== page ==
Fine Line Features

The Anniversary Party

The Anniversary Party

2.5 out of 52.5 out of 52.5 out of 52.5 out of 5 2.5

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The Anniversary Party is a retread of The Big Chill, with friends, colleagues and estranged neighbors pouring into a couple’s home to bemoan their privileged lives. Both aimless and painfully self-aware, the film is an extended actor’s studio exercise, and as much as it begs to be viewed as an introspective study of Hollywood’s acting community, it offers characters who are no more, no less than abstractions of Hollywood types. Then again, directors Alan Cumming and Jennifer Jason Leigh would say that these characters are people first, thespians second (even though every other word out of their mouth is “dailies” and “greenlighted”). Leigh and Cummings star as a no-longer estranged married couple celebrating their sixth wedding anniversary inside a house that’s notable for its predictable Eames-era decor. There are two movies here: the dull one before the Ecstasy and the less clobbering one after the Ecstasy. Skye Davidson (Gwyenth Paltrow) is the film’s aspiring-actress-cum-drug-dealer, and when her MDMA takes effect, the film suddenly takes off. Cumming and Leigh’s characters become more open, unleashing their pent-up frustrations, and the film suddenly feels as if its taking jabs at the façade of Hollywood living. It’s chilling that this couple’s relationship has been seemingly built from the same raw material that informs a stage act, and if the film’s first half reminds us that the only thing worse than not being at a bad party is actually watching a bad party transpire in real time, the second half suggests that the only bad performances are the ones built from lies.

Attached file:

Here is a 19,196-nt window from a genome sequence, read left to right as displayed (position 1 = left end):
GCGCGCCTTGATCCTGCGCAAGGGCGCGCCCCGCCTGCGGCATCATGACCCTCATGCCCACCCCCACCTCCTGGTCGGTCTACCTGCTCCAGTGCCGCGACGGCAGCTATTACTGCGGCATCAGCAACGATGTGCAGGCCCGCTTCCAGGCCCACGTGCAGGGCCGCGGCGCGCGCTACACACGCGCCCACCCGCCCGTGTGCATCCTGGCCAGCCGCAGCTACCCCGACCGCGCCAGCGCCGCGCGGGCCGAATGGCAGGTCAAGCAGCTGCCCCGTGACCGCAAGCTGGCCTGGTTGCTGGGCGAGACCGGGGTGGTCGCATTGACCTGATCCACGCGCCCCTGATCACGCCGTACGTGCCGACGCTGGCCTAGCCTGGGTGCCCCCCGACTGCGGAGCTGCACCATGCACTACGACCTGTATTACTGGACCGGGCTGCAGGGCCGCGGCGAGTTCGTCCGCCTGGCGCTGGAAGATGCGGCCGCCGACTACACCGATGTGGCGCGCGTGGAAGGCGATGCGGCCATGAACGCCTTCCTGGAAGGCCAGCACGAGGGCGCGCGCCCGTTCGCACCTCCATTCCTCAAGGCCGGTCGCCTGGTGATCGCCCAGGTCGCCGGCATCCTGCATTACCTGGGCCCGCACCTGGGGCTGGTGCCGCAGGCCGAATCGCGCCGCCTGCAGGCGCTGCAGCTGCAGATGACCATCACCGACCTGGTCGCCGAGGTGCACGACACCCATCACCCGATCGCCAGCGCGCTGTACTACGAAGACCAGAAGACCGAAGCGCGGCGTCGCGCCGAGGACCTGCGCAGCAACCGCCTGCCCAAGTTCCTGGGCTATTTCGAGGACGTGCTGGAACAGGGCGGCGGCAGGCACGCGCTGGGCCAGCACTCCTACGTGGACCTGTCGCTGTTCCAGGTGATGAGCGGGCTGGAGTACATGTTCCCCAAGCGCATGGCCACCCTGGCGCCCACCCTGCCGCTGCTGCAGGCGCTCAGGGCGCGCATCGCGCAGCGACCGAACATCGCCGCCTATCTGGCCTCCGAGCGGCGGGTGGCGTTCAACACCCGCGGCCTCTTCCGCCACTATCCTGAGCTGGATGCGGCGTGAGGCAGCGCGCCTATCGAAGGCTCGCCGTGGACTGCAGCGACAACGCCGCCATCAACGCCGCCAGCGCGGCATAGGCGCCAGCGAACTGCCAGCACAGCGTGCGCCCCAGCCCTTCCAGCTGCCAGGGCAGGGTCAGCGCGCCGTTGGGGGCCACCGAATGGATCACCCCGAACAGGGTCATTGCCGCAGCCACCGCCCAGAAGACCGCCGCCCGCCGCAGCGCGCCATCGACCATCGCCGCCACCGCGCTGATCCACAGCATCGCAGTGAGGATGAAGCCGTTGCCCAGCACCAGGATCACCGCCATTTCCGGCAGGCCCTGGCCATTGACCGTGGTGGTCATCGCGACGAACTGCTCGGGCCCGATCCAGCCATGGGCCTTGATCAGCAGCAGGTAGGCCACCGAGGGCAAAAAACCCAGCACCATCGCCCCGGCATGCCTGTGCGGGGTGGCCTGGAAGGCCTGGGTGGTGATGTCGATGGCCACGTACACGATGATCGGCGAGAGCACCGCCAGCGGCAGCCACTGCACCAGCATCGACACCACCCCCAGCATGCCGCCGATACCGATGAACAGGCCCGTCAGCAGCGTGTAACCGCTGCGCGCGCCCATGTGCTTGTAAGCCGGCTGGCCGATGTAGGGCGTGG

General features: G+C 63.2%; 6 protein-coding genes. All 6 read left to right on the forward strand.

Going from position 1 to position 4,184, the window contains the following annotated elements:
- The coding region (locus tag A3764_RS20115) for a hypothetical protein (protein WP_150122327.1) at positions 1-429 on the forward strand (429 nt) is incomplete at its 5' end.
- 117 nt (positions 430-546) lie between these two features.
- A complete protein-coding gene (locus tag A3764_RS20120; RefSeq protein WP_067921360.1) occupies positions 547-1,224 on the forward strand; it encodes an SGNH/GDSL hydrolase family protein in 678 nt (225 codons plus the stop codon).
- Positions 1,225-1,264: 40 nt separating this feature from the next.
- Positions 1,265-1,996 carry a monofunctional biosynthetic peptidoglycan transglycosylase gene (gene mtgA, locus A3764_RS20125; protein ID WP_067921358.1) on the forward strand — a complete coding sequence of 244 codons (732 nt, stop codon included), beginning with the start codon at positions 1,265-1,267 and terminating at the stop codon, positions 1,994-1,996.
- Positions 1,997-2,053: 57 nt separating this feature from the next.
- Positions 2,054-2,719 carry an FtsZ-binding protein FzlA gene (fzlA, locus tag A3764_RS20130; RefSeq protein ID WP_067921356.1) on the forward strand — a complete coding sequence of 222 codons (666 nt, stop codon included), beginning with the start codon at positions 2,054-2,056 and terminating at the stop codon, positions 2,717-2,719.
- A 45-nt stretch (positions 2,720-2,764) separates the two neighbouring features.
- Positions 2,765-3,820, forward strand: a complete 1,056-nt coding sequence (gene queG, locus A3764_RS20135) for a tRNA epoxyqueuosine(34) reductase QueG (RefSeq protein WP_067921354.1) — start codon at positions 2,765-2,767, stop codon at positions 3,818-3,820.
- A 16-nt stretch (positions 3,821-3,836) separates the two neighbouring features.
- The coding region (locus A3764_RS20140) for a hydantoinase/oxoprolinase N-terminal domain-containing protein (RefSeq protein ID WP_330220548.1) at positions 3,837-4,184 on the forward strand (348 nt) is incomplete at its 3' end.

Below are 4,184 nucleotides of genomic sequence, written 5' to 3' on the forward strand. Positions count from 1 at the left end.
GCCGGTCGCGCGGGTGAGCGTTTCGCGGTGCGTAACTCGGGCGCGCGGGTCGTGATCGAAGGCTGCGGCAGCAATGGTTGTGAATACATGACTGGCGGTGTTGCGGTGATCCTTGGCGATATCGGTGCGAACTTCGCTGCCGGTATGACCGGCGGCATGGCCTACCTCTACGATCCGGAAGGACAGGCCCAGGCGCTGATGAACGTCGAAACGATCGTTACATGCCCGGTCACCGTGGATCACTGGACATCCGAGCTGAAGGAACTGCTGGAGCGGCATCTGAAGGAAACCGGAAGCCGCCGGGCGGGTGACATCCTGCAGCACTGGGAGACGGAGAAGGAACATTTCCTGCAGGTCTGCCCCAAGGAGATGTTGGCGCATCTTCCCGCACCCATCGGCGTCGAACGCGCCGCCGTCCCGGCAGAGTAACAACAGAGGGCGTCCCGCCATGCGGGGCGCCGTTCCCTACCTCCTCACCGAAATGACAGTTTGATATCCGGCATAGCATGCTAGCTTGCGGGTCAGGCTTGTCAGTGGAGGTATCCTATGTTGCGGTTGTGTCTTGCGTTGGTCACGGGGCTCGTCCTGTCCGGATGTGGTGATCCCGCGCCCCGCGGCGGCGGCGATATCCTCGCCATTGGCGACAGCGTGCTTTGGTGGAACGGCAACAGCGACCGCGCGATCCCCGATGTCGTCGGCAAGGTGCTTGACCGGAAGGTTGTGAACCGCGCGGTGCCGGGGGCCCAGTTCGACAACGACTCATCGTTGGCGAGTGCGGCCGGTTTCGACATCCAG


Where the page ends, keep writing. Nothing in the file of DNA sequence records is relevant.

Fine Line Features
122 min
Alan Cumming, Jennifer Jason Leigh
Alan Cumming, Jennifer Jason Leigh
Alan Cumming, Jennifer Jason Leigh, Parker Posey, Kevin Kline, Gwyneth Paltrow, Jane Adams, Minda Badie, Jennifer Beals, Phoebe Cates, Michael Panes, Denis O'Hare, John C. Reilly